Thursday, December 17, 2009
If Obits Were Real
As seen on Facebook:
Martin S. Zucker joined the Church Triumphant earlier this week where his daughters are quite sure he has filled his plate at the heavenly banquet buffet and sat down next to the punch bowl.
He is enjoying his meal all while raising his glass, shaking the ice in what he considered to be the universal symbol for 'bring me more diet coke” thankful that there they know how generous a tipper he is.
Born as a first generation Jewish-American in Brooklyn, NY he was an avid Brooklyn Dodgers fan holding onto the dream that they just might change their minds and move back. Although he converted to Christianity his girls like to say, “you can take the Jew out of Brooklyn, but....”
Never was this more evident than when it came to procuring gifts. These legendary items include the banjo-playing, singing stuffed Christmas rat (with sunglasses), a “god-awful, plastic pantsuit”, and his family's all time favorite: a mural-sized, framed, tableau of the Lord's Supper by Michelangelo AS PORTRAYED by the men in our local church during the Tennebrae service.
Jesus made him leave it at the Gates.
Always entertaining on car rides his favorite activities were riding in the passenger seat using his fake brake to ward off cars in a 5 mile radius, flicking his hands at slow cars that dared to block our path and reading billboard signs and gas prices... out loud. On a ride to Pennsylvania to Florida he announced the gas price 24 times. His son-in-law won the family's over/under.
Marty was well-known for his bellowed statements of joy. There was not a glass of Diet Coke that wasn't met with an overstated “Aaaaahhhh!” or a plate of food that was not met with a, “This is really good! No really! Have you tasted it yet?” He welcomed everyone trying to determine whether to sit on the bride's side or the groom's side at his youngest daughter's wedding with, “Sit wherever you like, we're all family now!!!” And when the clambake was revealed the entire northeastern corridor was informed, “It's like a Rhode Island luau!”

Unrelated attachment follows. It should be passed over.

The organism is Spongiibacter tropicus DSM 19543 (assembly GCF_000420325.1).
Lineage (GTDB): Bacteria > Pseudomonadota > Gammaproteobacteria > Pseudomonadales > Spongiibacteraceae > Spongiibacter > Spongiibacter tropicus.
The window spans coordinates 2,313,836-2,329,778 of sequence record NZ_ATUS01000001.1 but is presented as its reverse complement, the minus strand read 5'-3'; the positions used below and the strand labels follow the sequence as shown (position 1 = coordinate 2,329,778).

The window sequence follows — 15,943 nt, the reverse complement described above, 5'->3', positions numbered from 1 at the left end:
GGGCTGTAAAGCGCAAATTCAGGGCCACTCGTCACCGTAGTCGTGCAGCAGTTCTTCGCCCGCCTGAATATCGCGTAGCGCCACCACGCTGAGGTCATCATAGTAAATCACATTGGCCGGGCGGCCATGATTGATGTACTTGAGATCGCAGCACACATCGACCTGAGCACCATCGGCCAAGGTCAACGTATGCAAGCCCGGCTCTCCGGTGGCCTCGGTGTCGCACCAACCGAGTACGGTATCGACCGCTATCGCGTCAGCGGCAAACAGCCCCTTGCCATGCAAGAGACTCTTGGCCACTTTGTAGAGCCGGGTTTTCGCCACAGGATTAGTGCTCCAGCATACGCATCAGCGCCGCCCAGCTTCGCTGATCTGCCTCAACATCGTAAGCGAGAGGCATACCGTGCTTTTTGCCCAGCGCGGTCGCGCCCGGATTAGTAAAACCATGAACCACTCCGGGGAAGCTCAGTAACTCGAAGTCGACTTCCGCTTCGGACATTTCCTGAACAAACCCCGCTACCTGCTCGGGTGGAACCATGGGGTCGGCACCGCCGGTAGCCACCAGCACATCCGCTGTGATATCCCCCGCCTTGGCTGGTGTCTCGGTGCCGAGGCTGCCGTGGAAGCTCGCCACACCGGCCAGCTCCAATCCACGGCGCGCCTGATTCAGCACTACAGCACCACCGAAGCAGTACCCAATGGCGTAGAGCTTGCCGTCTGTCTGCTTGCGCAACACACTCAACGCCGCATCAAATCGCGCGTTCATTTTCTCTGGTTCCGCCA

Of course he was a little antsy, having been in his tuxedo since breakfast... for a 5pm wedding.
There are many friends of both girls who have Marty stories to tell. A good amount of them cannot be told here.
One of the family's favorite stories is when he bought them a cake because they were all coming into town. It was a small cake (better bargain) that he had the bakery department squeeze the words: 'To life, love and prosperity'. Life – because he had just recovered from heart surgery. Love – because Miriam was bringing her boyfriend over for the first time (they had been dating 2 weeks and Marty had already implored him to “take care of my daughter!”) and Prosperity – because Kathryn had a new job. Unfortunately they ran out of cake to write the message on.
Good cake. Ridiculous message. Typical Dad.
Marty is survived by the stories that create belly laughs, the confidence that his support instilled in his daughters and his 500 pound cat, Pumpkin. He is also survived by his wife, Peg 'the Gentile', and his two daughters who are grateful that he met and loved their sons and that they can count themselves among the lucky ones who had a Dad who told them repeatedly how much he loved them and supported them no matter what they did in life - cliché #1.
P.S. Gas was $2.44 at the new Sheetz and $2.45 at the Hess.